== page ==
I get feedback all the time from the students in my classroom but my experts are the readers of readers. This year, I've enlisted the help of two expert advisers this year. Both have really helped me this year read and review book choices especially for those students that have read "everything." Plus, it gives those well read students a voice and leadership role within the classroom. They often help with book talking or promoting within our classroom.

This year my experts have recommended and promoted The Girl that Drank the Moon and When the Sea Turned to Silver, two books that they read before me! They have impeccable taste! Although, my experts may not represent all the kids in my class - they represent a population of eager readers that are building their own TBR lists and piles and piles of books. Currently, one expert is weighing in on the Ethan I was Before while another is reading my ARC of Someday the Birds to see if it should go on next year's #MockNewbery. They've been such a blessing this year -- I literally finish (or even just share) a book and pass it along to get their honest opinions.

When I asked them both to share a few favorites - the resounding (and in unison) answer was "THE GIRL THAT DRANK THE MOON!" They both told me this book would win the Newbery, and they were right. Then after a pause, "Any Mock Newbery book." This includes a few favorites such as The Hour of the Bees and Paper Wishes. Giving students ownership of class libraries is important. As teachers, we need to remember to get student feedback and really know our students as readers. I'm hoping with some expert advice we'll keep curating a great list of books to share with some eager readers this year (and next!).

How do you enlist "experts" within your classroom?

Friday, February 24, 2017

March Book Madness

Are you gearing up for some March Madness? What about March Book Madness? My students are so absolutely pumped up about participating in this year's March Book Madness. Last year, I created my own March Madness spin-off and it was pretty easy to put together but I had to create all the brackets, voting forms, etc. This year, after attending Nerd Camp (Michigan), I decided to join the global March Book Madness started by two teachers (Tony and Scott) from Ohio. My fellow Buckeyes have made jumping into a tournament of books so easy!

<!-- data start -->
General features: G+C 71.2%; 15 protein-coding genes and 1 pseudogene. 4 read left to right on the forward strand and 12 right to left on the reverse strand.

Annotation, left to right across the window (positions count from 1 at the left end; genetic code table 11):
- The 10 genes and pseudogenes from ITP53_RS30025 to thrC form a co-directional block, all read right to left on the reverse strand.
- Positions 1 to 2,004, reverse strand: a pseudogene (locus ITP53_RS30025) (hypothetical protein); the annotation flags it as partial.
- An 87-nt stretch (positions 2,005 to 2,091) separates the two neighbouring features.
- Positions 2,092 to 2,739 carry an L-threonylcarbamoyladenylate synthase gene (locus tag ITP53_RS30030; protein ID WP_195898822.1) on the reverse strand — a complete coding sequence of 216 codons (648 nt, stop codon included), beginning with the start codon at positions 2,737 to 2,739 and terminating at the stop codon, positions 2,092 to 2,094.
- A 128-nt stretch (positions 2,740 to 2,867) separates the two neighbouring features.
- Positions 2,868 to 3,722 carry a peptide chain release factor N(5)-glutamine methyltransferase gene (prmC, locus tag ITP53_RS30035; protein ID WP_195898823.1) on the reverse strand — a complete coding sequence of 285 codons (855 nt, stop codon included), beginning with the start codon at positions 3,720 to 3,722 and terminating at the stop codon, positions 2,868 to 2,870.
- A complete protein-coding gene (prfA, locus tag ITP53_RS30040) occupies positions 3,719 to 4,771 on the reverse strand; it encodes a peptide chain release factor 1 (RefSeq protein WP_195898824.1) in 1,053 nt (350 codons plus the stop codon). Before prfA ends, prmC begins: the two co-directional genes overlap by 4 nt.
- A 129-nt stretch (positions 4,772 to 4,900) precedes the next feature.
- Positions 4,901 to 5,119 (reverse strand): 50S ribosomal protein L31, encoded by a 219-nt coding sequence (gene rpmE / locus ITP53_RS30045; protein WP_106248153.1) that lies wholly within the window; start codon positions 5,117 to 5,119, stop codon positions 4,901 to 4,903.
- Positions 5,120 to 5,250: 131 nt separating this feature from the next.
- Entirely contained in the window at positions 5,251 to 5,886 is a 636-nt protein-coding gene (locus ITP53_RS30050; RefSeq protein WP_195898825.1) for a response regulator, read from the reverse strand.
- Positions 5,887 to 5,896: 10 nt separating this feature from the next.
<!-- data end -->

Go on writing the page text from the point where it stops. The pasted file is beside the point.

They've literally done all the work for us! Thanks guys! There is a link of tips (for newbies) and the books and brackets are already completed! Plus, they've linked loads of book trailers and also have a map so kids can see all the schools participating! My students have been watching trailers and reading some unfamiliar titles so that they're ready to fill out their middle grade brackets next week. We'll then need to make some tough first round decisions! There are also brackets for picture books and YA titles. I may actually give my students the picture book list on the back because we've read so many!

I started creating my bracket today after school but... I ran out of tape. #teacherfail. Thankful for Amazon! I'm hoping to get it finished up next week so that we can start moving our books toward the final match-up and get our reading game on!